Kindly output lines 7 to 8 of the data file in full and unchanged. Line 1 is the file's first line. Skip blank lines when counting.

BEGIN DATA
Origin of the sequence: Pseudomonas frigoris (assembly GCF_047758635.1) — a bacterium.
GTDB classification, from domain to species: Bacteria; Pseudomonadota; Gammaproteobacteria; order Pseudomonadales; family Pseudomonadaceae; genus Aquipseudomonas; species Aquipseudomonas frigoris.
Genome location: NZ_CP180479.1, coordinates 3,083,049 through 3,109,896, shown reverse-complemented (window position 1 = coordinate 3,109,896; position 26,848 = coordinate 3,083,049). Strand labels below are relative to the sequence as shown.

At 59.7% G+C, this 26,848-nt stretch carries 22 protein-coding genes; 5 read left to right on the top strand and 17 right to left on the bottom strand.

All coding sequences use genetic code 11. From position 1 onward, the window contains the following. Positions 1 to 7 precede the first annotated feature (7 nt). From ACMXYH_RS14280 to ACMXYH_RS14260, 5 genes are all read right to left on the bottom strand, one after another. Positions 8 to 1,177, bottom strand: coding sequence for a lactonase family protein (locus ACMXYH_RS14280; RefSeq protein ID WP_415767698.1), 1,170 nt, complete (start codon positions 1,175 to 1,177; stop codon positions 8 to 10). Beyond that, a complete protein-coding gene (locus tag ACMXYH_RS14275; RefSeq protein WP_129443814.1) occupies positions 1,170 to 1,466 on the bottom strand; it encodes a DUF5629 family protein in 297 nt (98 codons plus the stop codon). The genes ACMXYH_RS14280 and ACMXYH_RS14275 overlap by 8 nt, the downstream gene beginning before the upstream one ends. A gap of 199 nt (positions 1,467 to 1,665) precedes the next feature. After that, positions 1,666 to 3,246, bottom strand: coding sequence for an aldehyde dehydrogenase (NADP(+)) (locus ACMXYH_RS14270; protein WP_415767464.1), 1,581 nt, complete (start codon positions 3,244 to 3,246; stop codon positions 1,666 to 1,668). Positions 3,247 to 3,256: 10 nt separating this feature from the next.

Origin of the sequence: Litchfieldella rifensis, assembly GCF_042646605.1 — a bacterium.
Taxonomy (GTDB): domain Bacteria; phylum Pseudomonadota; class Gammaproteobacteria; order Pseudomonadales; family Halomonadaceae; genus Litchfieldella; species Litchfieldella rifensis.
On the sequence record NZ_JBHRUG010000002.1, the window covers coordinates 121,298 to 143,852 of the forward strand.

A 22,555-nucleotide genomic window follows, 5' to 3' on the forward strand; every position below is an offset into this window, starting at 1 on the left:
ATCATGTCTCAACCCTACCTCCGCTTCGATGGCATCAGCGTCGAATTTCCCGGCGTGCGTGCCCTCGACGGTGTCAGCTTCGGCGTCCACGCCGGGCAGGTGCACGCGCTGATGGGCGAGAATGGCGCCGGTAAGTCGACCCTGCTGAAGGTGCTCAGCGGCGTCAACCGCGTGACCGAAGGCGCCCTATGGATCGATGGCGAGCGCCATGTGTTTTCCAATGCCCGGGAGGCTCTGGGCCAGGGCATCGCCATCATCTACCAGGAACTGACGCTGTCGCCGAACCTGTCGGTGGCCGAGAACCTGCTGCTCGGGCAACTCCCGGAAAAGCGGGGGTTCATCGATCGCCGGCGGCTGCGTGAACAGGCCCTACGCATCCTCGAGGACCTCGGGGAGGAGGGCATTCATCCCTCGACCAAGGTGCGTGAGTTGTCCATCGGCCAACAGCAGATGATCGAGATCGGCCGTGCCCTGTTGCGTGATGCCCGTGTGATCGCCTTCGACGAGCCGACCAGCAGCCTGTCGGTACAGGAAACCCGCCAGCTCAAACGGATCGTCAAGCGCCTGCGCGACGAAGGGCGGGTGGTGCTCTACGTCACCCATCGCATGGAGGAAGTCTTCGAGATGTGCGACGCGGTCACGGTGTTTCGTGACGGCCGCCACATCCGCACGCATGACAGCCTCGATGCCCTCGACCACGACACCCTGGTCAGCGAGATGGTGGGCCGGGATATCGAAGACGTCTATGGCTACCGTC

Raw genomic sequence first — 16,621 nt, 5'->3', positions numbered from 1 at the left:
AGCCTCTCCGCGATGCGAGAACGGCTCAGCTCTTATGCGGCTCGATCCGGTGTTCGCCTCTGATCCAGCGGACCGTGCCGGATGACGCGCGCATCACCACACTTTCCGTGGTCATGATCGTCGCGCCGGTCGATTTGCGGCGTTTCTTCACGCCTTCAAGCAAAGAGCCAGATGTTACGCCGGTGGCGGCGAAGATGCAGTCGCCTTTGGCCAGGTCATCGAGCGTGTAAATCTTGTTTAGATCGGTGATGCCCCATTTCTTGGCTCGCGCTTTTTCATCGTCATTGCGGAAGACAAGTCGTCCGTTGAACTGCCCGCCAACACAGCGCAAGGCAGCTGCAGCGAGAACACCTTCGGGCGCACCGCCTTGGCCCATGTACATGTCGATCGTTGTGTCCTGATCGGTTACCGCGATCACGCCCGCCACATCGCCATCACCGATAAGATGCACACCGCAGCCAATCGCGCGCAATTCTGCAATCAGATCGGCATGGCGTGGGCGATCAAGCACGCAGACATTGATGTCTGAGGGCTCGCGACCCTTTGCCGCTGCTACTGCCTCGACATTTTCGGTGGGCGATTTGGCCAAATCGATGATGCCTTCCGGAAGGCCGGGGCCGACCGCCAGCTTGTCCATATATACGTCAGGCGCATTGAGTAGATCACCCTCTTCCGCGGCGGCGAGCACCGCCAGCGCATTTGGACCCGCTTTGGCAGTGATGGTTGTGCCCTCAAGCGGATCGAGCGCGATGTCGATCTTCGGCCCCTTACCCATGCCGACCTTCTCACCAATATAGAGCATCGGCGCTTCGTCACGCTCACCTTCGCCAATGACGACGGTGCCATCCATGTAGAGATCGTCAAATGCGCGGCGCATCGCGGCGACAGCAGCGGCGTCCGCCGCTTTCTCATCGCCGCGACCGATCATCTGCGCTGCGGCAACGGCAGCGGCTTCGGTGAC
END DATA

Taxonomy (GTDB): domain Bacteria; phylum Pseudomonadota; class Gammaproteobacteria; order Pseudomonadales; family Halomonadaceae; genus Litchfieldella; species Litchfieldella rifensis.
On the sequence record NZ_JBHRUG010000002.1, the window covers coordinates 121,298 to 143,852 of the forward strand.